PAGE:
On January 26, 2015, the Board issued a proposal to adjust the timing of certain events in NCUA's capital planning and stress testing cycles.[5] In the proposal, the Board amended the capital planning and stress testing rule to change NCUA's scenario release date from December 1 to February 28. In addition, the Board proposed to apply a more uniform fixed annual timeline for both capital planning and stress testing required under the rule. It also proposed to reword several provisions in the rule to clarify their meaning. The Board requested comment on all aspects of the proposal.

NCUA received eight comments on the proposal to modify the capital planning and stress testing requirements, including comments from national trade associations, a state credit union league, federal credit unions, and federally insured, state-chartered credit unions. All commenters stated that they understood the need for the rule and that it is appropriate for NCUA to be consistent with the banking agencies' capital planning and stress testing requirements.

Nevertheless, commenters objected to what they considered to be a “compressed” capital planning schedule set out in the proposal. The commenters objected on various grounds, including that the capital planning process is complex and that a credit union would need input from senior management and the credit union's board of directors on stress testing and capital planning. Further, commenters stated that an as-of date of December 31, a date which triggers numerous other reporting requirements, would result in logistical and resource allocation problems. Commenters' primary objection was that they believed the schedule would be compressed if capital plans were due on April 30 (i.e., four months after the as-of date instead of five months after the as-of date).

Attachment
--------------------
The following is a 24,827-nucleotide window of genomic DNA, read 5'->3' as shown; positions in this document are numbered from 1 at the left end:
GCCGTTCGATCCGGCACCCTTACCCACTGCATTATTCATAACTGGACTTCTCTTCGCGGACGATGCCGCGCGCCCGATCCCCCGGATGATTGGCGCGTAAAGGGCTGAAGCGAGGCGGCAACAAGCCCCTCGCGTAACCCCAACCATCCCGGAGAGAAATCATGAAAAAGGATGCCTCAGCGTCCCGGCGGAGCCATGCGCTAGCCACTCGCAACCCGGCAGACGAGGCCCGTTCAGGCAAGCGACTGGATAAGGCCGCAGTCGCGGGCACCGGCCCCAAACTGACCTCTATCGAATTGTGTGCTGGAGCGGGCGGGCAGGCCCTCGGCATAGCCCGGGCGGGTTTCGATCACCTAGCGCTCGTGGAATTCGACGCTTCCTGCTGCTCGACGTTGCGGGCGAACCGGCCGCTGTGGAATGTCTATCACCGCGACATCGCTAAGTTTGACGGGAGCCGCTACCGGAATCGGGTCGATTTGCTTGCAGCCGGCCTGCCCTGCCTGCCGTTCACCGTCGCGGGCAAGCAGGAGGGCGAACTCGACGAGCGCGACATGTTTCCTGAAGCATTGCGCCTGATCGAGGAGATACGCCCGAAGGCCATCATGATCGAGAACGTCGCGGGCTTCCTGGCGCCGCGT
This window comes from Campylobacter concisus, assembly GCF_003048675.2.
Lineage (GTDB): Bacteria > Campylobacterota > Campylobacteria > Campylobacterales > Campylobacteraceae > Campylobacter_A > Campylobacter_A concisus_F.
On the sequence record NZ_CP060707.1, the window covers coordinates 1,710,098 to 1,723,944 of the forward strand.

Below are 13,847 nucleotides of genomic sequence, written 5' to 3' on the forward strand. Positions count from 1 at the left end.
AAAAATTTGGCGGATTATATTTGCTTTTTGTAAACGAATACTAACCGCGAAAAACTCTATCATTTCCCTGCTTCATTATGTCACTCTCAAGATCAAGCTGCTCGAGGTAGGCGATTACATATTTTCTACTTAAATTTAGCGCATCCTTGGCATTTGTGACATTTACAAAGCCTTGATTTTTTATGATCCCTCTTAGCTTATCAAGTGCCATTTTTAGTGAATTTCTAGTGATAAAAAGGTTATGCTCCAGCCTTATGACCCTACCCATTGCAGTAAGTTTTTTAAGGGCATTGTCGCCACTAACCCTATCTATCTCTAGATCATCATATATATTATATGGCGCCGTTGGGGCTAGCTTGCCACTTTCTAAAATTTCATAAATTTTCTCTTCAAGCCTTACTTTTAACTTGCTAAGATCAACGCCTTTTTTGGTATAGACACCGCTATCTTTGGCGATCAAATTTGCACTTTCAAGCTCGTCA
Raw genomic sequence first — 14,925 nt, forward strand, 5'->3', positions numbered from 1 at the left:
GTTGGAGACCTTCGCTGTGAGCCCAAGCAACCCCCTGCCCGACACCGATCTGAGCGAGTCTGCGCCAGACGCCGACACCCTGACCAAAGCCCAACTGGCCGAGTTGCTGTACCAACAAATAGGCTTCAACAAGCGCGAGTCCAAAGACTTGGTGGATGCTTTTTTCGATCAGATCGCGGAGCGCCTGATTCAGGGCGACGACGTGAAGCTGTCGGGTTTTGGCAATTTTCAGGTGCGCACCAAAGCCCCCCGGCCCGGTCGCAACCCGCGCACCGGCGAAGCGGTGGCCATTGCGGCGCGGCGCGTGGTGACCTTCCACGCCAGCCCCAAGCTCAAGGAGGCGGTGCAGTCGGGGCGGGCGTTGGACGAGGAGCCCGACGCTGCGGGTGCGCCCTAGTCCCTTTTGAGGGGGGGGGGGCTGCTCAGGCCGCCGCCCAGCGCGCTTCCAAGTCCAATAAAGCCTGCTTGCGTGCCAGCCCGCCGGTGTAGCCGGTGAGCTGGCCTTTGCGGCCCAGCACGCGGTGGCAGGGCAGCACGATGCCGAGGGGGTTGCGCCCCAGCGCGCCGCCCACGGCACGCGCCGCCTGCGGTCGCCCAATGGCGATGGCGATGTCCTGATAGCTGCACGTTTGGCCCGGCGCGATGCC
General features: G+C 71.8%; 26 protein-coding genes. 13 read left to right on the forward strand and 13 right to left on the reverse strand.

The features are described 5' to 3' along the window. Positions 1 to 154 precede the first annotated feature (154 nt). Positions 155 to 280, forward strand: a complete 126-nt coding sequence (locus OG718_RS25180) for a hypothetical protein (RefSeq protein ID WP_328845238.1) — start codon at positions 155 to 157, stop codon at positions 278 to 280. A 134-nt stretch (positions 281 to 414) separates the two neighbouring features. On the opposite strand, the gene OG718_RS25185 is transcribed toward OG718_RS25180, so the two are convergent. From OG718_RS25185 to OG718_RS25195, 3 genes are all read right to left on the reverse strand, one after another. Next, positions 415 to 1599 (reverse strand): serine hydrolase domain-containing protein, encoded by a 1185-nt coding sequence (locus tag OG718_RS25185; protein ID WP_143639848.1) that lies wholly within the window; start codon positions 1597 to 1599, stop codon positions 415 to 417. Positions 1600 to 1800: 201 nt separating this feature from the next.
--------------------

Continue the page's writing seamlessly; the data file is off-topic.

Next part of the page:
Seven commenters also noted that the proposed April 30 due date for capital plans is only two months after the scenario release date of February 28. These commenters contended that much capital planning activity could only begin after the scenario release date. However, capital planning is an activity distinct from stress testing and thus a credit union subject to part 702 can and should begin its capital planning activities well before the release of the stress test scenarios. A covered credit union's capital planning should be part of long-term strategic planning formulated on the basis of the credit union's business purposes and risk exposures.